Whether located at the center of a city or in the midst of a wilderness, public parks comprise a uniquely modern public good, designed to meet competing and complementary needs for social recreation, open space, and the conservation of nature and preservation of biodiversity. Worldwide they host endangered animals like Bengal tigers and "urban animals" like pigeons, squirrels and household pets. They are home to cricket and softball leagues as well as history-changing protests and orations. We will examine public and national parks as public policy, objects of planning and design, expressions of political culture and social change, and opportunities to represent and rethink the relationship between humankind and the natural world.
1030:TR   DENNY 104
POSC 290-06 Media & National Security: How Reporting Can Change Policy, and Sometimes, History
Instructor: Douglas Stuart, Kimberly Dozier
Course Description:
Cross-listed with INST 290-05. Journalists deliver the first draft of history, informing the public, policymakers, the business world and beyond. They drive public opinion, politics, policy and business at home and abroad. Their reports can help fuel debate, trigger diplomatic conflict or pressure competing sides into talking peace. But when you read "a U.S. official said," do you know the rules governing how that information was given out? Do you understand how a single news report can trigger a change in policy on Capitol Hill, or the firing of a top official at the White House, or the shifting in strategy and tactics of a multiyear, multibillion-dollar war? Explore case studies from Vietnam to Kosovo, Iraq to Afghanistan, WikiLeaks to the NSA's Edward Snowden, and meet some of those delivering the news.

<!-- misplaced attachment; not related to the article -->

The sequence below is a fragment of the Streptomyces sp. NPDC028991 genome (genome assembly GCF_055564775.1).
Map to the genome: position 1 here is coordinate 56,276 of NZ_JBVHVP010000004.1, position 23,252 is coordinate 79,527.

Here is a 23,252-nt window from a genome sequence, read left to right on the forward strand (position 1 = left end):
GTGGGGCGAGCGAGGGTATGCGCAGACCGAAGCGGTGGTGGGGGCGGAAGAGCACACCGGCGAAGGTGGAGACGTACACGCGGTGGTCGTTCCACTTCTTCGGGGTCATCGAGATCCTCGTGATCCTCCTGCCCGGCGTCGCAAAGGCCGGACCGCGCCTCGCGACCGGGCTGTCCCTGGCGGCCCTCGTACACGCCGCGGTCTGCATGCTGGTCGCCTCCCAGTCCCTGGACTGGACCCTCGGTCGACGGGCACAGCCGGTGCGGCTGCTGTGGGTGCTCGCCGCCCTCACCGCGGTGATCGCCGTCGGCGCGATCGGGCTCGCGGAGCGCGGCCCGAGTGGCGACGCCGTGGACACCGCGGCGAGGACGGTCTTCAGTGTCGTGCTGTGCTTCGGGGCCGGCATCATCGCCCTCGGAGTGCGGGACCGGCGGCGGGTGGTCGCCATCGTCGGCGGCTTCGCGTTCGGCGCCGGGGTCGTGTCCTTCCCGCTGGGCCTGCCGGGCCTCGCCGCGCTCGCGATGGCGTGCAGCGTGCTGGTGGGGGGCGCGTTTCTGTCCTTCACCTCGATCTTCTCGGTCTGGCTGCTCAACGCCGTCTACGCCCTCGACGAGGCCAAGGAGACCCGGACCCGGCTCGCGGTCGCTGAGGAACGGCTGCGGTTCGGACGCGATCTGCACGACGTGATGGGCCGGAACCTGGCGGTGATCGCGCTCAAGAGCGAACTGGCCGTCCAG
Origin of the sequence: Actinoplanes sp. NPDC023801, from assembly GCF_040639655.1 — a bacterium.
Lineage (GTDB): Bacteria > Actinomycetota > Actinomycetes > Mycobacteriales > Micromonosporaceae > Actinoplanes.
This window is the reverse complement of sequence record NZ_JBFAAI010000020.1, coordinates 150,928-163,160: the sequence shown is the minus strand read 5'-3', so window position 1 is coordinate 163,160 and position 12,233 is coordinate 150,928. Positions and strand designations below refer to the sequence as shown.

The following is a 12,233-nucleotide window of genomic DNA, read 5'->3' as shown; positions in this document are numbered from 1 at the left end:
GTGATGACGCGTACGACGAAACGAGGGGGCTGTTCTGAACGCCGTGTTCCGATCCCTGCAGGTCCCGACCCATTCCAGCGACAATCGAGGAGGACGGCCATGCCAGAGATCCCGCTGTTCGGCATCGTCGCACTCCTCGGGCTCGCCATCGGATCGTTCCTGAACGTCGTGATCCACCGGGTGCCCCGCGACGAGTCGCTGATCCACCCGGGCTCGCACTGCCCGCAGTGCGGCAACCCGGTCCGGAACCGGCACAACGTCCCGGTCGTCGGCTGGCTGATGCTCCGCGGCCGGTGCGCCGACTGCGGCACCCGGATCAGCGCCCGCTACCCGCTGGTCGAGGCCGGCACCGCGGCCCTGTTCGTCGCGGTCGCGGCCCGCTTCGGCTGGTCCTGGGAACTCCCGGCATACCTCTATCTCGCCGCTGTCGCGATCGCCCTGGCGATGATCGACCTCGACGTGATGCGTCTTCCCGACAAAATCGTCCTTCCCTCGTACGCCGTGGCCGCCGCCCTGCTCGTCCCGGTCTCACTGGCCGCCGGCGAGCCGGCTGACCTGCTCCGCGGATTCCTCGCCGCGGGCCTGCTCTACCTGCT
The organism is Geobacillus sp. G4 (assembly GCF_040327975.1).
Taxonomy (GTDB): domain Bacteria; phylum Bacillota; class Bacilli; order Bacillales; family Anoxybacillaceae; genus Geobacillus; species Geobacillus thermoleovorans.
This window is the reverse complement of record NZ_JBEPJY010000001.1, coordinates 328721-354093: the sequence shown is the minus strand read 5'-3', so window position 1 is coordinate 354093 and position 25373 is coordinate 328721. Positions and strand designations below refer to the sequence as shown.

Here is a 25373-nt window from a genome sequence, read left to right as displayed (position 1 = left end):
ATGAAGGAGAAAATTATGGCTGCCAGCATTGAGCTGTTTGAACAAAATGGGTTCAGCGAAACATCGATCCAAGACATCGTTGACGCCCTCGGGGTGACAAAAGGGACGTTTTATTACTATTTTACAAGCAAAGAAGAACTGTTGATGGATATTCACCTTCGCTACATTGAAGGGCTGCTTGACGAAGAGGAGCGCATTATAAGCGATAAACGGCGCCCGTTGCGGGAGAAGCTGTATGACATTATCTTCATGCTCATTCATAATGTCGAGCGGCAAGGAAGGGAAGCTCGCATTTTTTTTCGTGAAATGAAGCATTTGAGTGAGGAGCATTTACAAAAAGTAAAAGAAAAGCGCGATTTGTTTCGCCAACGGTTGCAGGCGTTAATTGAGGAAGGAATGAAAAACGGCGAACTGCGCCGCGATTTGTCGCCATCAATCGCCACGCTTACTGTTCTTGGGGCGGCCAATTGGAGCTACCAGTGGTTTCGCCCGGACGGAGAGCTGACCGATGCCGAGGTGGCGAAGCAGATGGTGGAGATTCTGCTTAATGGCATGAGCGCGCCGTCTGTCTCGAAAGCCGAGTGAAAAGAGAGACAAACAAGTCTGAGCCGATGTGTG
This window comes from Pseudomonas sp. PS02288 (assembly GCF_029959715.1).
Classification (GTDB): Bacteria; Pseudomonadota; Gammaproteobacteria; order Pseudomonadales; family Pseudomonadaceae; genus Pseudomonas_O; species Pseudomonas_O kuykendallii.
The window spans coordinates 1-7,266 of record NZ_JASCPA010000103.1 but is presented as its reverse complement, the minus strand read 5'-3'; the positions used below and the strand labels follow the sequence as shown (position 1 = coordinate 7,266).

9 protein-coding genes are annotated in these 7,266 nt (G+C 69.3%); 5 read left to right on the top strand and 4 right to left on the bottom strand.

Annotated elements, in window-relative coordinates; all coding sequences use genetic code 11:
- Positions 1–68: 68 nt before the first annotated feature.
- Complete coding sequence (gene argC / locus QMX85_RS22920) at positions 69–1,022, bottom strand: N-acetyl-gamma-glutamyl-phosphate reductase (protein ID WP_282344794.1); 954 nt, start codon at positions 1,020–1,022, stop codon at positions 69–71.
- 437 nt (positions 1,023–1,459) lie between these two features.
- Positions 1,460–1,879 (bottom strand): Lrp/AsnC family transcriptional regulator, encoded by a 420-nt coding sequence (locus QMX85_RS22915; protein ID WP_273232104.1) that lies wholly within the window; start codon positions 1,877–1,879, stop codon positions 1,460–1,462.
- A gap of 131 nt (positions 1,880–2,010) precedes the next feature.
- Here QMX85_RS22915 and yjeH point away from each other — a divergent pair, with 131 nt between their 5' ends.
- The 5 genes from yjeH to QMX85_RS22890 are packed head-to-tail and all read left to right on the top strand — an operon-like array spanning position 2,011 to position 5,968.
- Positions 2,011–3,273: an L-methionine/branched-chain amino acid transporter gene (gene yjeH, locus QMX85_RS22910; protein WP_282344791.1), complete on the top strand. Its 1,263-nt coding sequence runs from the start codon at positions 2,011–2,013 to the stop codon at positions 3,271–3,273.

0900:TR   DENNY 303
POSC 290-07 Energy & Global Politics
Instructor: Edward Webb, Robert Musgrave
Course Description: